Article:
Lindsey Boylan Accuses Andrew Cuomo of Sexual Harassment | Law&Crime

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Former Cuomo Aide Claims Governor Kissed and Touched Her Without Consent, Alleges ‘Pervasive’ Sexual Harassment and Bullying

NEW YORK, NEW YORK - SEPTEMBER 08: New York state Gov. Andrew Cuomo speaks at a news conference on September 08, 2020 in New York City. Cuomo, though easing restrictions on casinos and malls throughout the state, has declined to do so for indoor dining in restaurants in New York City despite pressure from business owners, citing struggles by the city to enforce the state's previous orders.

A former aide to New York Gov. Andrew Cuomo (D) on Wednesday accused him of sexual harassment, claiming that the governor repeatedly made inappropriate comments, engaged in unwanted touching, and on one occasion kissed her on the lips without her consent.

“Governor Andrew Cuomo has created a culture within his administration where sexual harassment and bullying is so pervasive that it is not only condoned but expected,” Lindsey Boylan, the former aide wrote in a post for the website Medium. “His inappropriate behavior toward women was an affirmation that he liked you, that you must be doing something right. He used intimidation to silence his critics. And if you dared to speak up, you would face consequences.”

Boylan first accused Gov. Cuomo of sexual harassment in December with a series of tweets saying he “sexually harassed me for years,” adding that, “many saw it and watched.” Wednesday’s post was the first time she addressed her experience in detail.

Boylan said she was first warned to “be careful around the Governor” when she joined the state government as a Vice President at Empire State Development in 2015. Soon thereafter she said she was informed by her boss that Cuomo had a “crush” on her.

She provided a screenshot of an email from Stephanie Benton, the director of the governor’s offices, telling Boylan that the governor thought she looked like a prettier version of his rumored ex-girlfriend.

“He said look up Lisa Shields,” the email from Benton read. “You could be sisters. Except you’re the better looking sister.”

Afterward, she said Gov. Cuomo began referring to her as “Lisa” in front of her colleagues, calling it “degrading.”

Boylan also says she told her family and close friends about the inappropriate conduct, saying that “the Governor would go out of his way to touch me on my lower back, arms and legs,” and claiming that his senior staff “began keeping tabs on my whereabouts.”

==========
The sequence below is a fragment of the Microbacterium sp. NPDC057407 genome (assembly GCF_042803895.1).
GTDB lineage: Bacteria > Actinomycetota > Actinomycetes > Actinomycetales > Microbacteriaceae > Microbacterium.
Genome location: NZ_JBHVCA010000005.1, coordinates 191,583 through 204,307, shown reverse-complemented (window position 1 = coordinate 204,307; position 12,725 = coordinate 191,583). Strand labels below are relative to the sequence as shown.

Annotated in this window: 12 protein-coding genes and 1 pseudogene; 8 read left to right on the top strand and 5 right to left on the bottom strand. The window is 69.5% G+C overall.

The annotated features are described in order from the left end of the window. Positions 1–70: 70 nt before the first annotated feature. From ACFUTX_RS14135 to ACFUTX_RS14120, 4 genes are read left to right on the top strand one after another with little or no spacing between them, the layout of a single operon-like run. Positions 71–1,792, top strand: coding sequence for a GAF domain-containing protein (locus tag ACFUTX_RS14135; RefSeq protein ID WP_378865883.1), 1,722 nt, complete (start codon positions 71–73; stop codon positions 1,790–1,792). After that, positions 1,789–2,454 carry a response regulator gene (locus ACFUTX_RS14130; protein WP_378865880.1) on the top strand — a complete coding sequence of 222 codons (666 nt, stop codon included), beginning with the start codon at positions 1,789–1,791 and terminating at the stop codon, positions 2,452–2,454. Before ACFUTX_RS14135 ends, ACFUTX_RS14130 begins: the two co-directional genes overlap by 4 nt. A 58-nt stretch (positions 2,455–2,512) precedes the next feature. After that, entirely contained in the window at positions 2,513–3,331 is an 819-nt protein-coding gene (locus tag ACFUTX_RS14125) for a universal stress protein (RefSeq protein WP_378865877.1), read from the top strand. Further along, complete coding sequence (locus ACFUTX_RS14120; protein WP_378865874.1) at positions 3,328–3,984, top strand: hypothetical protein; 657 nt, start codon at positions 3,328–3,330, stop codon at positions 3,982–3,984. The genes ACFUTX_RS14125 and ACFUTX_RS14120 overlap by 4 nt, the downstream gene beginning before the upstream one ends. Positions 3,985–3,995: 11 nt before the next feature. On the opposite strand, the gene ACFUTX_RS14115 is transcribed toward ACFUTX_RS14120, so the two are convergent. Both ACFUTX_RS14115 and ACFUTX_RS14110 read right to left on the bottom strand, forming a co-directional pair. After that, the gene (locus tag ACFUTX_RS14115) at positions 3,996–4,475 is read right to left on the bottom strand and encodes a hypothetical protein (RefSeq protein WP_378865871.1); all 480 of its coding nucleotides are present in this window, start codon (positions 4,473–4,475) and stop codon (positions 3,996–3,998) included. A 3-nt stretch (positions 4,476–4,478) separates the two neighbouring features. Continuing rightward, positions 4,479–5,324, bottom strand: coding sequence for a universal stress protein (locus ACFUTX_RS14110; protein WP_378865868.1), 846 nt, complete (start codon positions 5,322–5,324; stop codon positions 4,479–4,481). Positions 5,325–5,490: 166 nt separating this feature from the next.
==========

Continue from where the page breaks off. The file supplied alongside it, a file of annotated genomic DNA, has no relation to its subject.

According to Boylan, she didn’t come to “truly fear” Cuomo until a Dec. 2016 holiday party at the Empire State Plaza Convention Center. During the party, she received a call from the Governor’s body person telling her to come to the Capitol—which was linked by underground tunnel to the convention center— to see the governor.

I exited the elevator to see the body person waiting for me. He walked me down the Hall of Governors. “Are there cameras here?” I asked him. I remembered my mother’s text warning the month before. I worried that I would be left alone with the Governor. I didn’t know why I was there. Or how it would end.

I was escorted into the Governor’s office, past the desks of administrative assistants and into a room with a large table and historical artifacts. The door closed behind me. It was my first time in his Albany office. The Governor entered the room from another door. We were alone.

As he showed me around, I tried to maintain my distance. He paused at one point and smirked as he showed off a cigar box. He told me that President Clinton had given it to him while he served as the Secretary of Housing and Urban Development. The two-decade old reference to President Clinton’s affair with Monica Lewinsky was not lost on me.

The Governor must have sensed my fear because he finally let me out of the office. I tried to rationalize this incident in my head. At least he didn’t touch me. That made me feel safer.

She also alleged that in 2018 she had a one-on-one meeting with Gov. Cuomo in his New York City office where he kissed her without her consent.

“As I got up to leave and walk toward an open door, he stepped in front of me and kissed me on the lips. I was in shock, but I kept walking,” she wrote. “I left past the desk of Stephanie Benton. I was scared she had seen the kiss. The idea that someone might think I held my high-ranking position because of the Governor’s ‘crush’ on me was more demeaning than the kiss itself.”

Although she believes the governor’s team will work hard to smear her, Boylan said she was “compelled” to tell her story because “no woman should feel forced to hide their experiences of workplace intimidation, harassment and humiliation — not by the Governor or anyone else.”

Boylan is currently a candidate for Manhattan borough president.

Law&Crime reached out to Gov. Cuomo’s office for comment.

A statement was released later by Cuomo’s press secretary Caitlin Girouard and was attributed to John Maggiore, Howard Zemsky, Dani Lever and Abbey Fashouer Collins. They denied the allegations.

“As we said before, Ms. Boylan’s claims of inappropriate behavior are quite simply false,” the joint statement began. “We were on each of these October flights and this conversation did not happen.”

Cuomo denied the accusations in the past.

Cuomo remains under increasing scrutiny surrounding his handling of COVID-19 deaths in nursing homes.

[image via Spencer Platt/Getty Images]

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Jerry Lambe is a journalist at Law&Crime. He is a graduate of Georgetown University and New York Law School and previously worked in financial securities compliance and Civil Rights employment law.